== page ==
Periodontal treatment was advised, but the patient was not willing for the same. So the treatment began with shade selection followed by tooth preparation. Depth orientation grooves were placed on the palatal cingulum surface using no.1 round bur (1 mm diameter) and reduced with the wheel diamond to provide 0.5 mm clearance. Preparation is terminated 1.5 to 2 mm from the incisal edge. Proximal reduction was done with round and tapering diamond just lingual to the contact point. Supra gingival Chamfer finish line was given. Final impression was made using irreversible hydrocolloid impression made (Tropicalgin, Zermack).

Wax pattern was made and casting of the metal frame work done. Serrations were made on the intaglio surface of the wings of the metal frame work with diamond wheels to enhance the retention (Figure 3) following which the fit of the frame work was checked. Ceramic build up was done (Figures 4A and 4B). The prosthesis was then cemented using self-adhesive resin cement (RelyXTMU200) (Figures 5A-5C). The patient was advised oral hygiene habits and was recalled for check-up.

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Figure 3: Serrations on the wings.

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Figure 4: A: Palatal view B: Labial view.

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Figure 5: A: Labial view B: Palatal View C: Post-operative Photograph.

Discussion

Resin retained fixed partial dentures are indicated in missing anterior in children and adults, in short span bridges, splinting periodontally weak teeth, medically compromised patients, abutment with sufficient enamel to etch for retention.6 In this case the patient had sufficient enamel for bonding. The over jet and overbite was very minimal which helped in a conservative tooth preparation.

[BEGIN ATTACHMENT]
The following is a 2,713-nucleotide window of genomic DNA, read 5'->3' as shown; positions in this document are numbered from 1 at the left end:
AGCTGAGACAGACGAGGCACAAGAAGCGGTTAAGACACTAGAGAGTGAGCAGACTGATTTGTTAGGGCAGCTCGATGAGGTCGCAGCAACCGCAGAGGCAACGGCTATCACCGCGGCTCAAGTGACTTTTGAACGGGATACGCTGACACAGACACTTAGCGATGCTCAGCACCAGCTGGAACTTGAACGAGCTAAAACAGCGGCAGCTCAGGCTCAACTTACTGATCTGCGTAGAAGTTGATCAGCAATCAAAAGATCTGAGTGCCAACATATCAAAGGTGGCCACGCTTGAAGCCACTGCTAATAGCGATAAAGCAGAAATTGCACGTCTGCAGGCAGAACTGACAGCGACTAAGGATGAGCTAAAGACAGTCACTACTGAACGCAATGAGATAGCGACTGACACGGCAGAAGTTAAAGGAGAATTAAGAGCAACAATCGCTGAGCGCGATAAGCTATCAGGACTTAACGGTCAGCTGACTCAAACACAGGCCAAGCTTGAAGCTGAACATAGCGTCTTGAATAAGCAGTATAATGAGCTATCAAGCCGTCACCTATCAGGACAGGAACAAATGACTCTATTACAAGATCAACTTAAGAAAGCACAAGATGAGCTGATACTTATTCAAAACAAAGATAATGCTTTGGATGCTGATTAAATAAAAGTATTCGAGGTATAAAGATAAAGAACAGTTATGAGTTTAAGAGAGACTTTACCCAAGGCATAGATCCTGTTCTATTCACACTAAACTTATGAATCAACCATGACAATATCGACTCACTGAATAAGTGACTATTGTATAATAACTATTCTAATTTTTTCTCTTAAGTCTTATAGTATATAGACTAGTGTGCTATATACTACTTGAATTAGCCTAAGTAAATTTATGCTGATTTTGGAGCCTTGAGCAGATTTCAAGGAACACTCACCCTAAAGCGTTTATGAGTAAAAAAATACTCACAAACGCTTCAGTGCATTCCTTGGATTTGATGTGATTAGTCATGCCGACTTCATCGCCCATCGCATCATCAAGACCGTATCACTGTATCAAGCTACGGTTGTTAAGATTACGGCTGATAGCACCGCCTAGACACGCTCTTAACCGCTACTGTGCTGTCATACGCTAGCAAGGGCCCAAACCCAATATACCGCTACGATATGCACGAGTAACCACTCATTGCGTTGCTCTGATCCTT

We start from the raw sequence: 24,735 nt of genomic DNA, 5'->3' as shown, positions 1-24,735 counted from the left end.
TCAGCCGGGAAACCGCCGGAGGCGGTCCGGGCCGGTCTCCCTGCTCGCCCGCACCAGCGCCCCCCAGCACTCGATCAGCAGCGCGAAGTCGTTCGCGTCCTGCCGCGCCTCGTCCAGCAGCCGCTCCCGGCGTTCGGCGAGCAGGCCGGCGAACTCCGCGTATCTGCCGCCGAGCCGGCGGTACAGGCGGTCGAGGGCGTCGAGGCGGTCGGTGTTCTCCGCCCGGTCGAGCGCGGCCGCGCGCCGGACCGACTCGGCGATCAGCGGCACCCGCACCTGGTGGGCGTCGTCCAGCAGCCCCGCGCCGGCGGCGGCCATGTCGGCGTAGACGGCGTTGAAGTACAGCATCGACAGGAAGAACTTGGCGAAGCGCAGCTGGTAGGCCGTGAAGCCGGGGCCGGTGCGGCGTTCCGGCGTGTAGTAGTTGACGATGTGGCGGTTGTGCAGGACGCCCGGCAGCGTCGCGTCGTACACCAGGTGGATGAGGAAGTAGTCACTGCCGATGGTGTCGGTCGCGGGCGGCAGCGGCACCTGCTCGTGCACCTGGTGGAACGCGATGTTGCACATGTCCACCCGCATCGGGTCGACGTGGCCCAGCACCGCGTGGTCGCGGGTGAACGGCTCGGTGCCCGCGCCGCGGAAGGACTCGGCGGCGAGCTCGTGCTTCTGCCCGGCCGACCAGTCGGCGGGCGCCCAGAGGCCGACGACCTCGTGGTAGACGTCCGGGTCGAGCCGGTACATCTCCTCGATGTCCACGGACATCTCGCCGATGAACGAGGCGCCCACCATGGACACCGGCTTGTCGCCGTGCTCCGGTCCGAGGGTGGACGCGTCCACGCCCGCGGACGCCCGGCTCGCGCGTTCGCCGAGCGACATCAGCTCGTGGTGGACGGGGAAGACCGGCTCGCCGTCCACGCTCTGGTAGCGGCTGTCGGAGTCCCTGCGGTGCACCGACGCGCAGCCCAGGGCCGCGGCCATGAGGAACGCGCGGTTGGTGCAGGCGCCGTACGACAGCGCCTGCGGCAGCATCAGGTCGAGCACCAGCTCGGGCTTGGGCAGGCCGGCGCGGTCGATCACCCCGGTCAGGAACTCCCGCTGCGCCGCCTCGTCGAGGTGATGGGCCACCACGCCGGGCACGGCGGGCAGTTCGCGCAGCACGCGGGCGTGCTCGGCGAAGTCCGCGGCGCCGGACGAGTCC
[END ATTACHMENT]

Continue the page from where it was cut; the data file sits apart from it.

The advantages of resin retained fixed partial dentures are the conservation of tooth structure, preparation is confined to the enamel, tolerance to tissues with no pulpal trauma and supra gingival margins, provisional restorations are not required, less chair side time, does not require cast alteration or removable dies, rebounding is possible.[6] Diastemas can treated by Composite (direct and indirect), veneer, orthodontic treatment.

In this case composite was not possible because the space between the two central incisors were more. If composite build up was done it would look broad mesiodistally and would not be esthetically acceptable. In addition the strength of the restoration would be compromised. Veneer was not attempted because of the increased mesiodistal width and the treatment cost.

The fixed prosthesis constructed in this case is a modification of the Rochette Bridge. Serrations were made on the intaglio surface of the wings of the metal frame work instead of multiple flared perforations. The serrations enhanced the retention by increasing the surface area for the luting cement. This simple chair side technique is time saving. Retention of the post was improved by using the resin cement and by increasing the length.

Conclusion

Ideal treatment for a midline diastema is orthodontic or composite or veneers. Resin retained fixed bridges are indicated in short span edentulous case. In this case it was used as a temporary or provisional treatment until the patient goes for permanent treatment.